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Mashups and the Enterprise Mashup Markup Language (EMML)

Arun Viswanathan is a Technology Lead with the Java Centre of Excellence in SETLabs, Infosys Technologies, Bangalore. He works on Java and Java EE technologies. He can be reached at [email protected]

Mashups are an architectural style that combines data and/or content from different data sources or sites. Mashups are normally differentiated based on the use, architecture style, and data. While consumer mashups have been in use for a while, we're now see them moving into the enterprise. In a general sense, what differentiates a consumer mashup from an enterprise mashup scene is that enterprise mashups are built following standard guidelines such those promoted by the Open Mashup Alliance (OMA), a standard model proposed by mashup vendors.

The OMA is a federation of some of the top vendors in mashup space. The alliance has been set up with the aim to have a standardized, consistent, and interoperable way of developing and deploying the mashups. The principles of the organization are open and the specification and runtime implementation are made available to anyone to use through the Creative Commons License.

The OMA defines an Enterprise Mashup Markup Language (EMML) which is used to define mashups in a standardized manner. The mashup defined thus can be deployed in any of the mashup runtimes which is implemented as per the specifications provided by the OMA.

In this article, I examine at the importance of OMA, the mashup architecture proposed by OMA, and the ease with which developers can create, deploy, and test a mashup developed as per the EMML specification.

The Need for Standard Mashup Development

There are several reasons why I think a standard mashup development platform is a necessity:

  • The mashup space is fragmented with lots of vendors. Currently there is no single dominant mashup platform.
  • All applications do not provide a web API which is the one of the main inputs for a mashup.
  • There is also splintering of widget models developed by large enterprises.
  • Access to accurate data sources within the network is required in a consistent manner.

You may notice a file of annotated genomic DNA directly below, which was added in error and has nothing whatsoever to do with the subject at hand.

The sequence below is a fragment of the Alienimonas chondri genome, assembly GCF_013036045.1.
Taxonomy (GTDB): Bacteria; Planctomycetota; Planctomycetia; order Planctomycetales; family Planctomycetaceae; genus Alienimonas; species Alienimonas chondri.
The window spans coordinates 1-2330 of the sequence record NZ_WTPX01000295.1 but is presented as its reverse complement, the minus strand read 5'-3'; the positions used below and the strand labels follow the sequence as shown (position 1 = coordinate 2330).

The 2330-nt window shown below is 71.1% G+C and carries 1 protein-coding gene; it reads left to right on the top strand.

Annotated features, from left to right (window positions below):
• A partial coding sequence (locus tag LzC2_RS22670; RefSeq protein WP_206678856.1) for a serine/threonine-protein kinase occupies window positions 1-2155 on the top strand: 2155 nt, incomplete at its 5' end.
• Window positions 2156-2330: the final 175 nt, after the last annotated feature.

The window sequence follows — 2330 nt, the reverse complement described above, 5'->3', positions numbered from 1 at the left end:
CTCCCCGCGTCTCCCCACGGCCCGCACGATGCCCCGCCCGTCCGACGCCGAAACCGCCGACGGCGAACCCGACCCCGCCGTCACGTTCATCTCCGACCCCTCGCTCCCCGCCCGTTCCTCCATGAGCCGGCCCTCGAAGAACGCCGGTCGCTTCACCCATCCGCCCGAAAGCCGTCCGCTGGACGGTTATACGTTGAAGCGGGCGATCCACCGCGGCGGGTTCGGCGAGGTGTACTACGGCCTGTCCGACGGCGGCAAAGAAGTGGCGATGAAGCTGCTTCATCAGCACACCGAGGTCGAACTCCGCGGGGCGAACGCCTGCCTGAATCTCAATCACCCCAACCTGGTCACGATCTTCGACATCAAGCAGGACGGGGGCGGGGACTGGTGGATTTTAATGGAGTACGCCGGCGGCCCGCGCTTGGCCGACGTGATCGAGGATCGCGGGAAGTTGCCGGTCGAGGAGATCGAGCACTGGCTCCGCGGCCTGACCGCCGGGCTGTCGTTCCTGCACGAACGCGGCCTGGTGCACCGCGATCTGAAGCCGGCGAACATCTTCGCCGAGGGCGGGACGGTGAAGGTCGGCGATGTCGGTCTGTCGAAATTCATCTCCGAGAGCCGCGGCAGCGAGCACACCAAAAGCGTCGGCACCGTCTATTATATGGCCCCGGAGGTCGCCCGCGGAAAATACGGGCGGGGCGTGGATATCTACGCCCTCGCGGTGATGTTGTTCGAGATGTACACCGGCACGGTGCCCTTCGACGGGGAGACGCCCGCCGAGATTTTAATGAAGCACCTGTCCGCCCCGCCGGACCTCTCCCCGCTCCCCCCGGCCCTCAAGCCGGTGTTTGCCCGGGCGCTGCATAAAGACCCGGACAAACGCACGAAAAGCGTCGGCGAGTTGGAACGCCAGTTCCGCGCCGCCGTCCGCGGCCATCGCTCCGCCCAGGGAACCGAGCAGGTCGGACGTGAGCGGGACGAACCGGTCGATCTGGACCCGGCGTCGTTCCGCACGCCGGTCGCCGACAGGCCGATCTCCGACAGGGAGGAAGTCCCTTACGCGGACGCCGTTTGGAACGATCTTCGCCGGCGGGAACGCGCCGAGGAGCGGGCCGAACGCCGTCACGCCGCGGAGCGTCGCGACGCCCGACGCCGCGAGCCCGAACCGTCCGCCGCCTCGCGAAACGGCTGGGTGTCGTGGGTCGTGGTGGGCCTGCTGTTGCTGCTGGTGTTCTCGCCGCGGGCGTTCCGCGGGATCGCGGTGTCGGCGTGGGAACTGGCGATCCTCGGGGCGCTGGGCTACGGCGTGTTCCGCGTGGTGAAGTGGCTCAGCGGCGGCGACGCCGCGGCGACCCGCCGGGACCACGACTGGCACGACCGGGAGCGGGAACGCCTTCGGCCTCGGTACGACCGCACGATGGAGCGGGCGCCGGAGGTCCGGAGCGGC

The mashup marketplace is still developing. Since there was no dominant platform there was a need to provide a standard way of developing mashups to accelerate their use. A unified mashup model:

  • Can increase the software quality
  • Lower cost of IT since they wouldn't need to develop their own ways of mashing
  • Bring about a standardization and consistency of approach
  • Help drive innovation
  • Improves the portabilit of mashup designs and allows interoperability of mashup solutions, thus reducing the risk and cost to organizations that are adopting enterprise mashups.
  • Provide an easy way to create mashups from different sources

The Enterprise Mashup Markup Language (EMML)

OMA defines an XML markup language -- EMML -- for creating enterprise mashups. EMML is declarative mashup domain-specific language which eliminates complex and procedural programming requirement to create mashups. It is an open specification and the language is free to use. EMML will thus remove any vendor lock-in and allows portability of the mashup solution. OMA has released the EMML specification, EMML schema, and an open source reference implementation where EMML scripts can be deployed and tested. Figure 1 illustrates the EMML architecture.

[Click image to view at full size]
Figure 1: EMML architecture

An EMML file is the mashup script that has a ".emml" extension and uses the Enterprise Mashup Markup Language. The mashup script defines the services, operations and responses to be constructed based on the results generated. The input to the EMML script could be through any of the data sources such as XML, JSON, JDBC, Java Objects or Primitive types. EMML provides a uniform syntax to call any of the service styles -- REST, SOAP, RSS/ATOM, RDBMS, POJO or web clipping from HTML pages. Complex programming logic is also supported through an embedded scripting engine which supports JavaScript, Groovy, JRuby, XPath and XQuery. The EMML script is then deployed on to any J2EE compliant application server where the EMML runtime has been deployed. The mashup is then accessible as REST service using a URL with the mashup name. The Mashup service returns the result in XML format.

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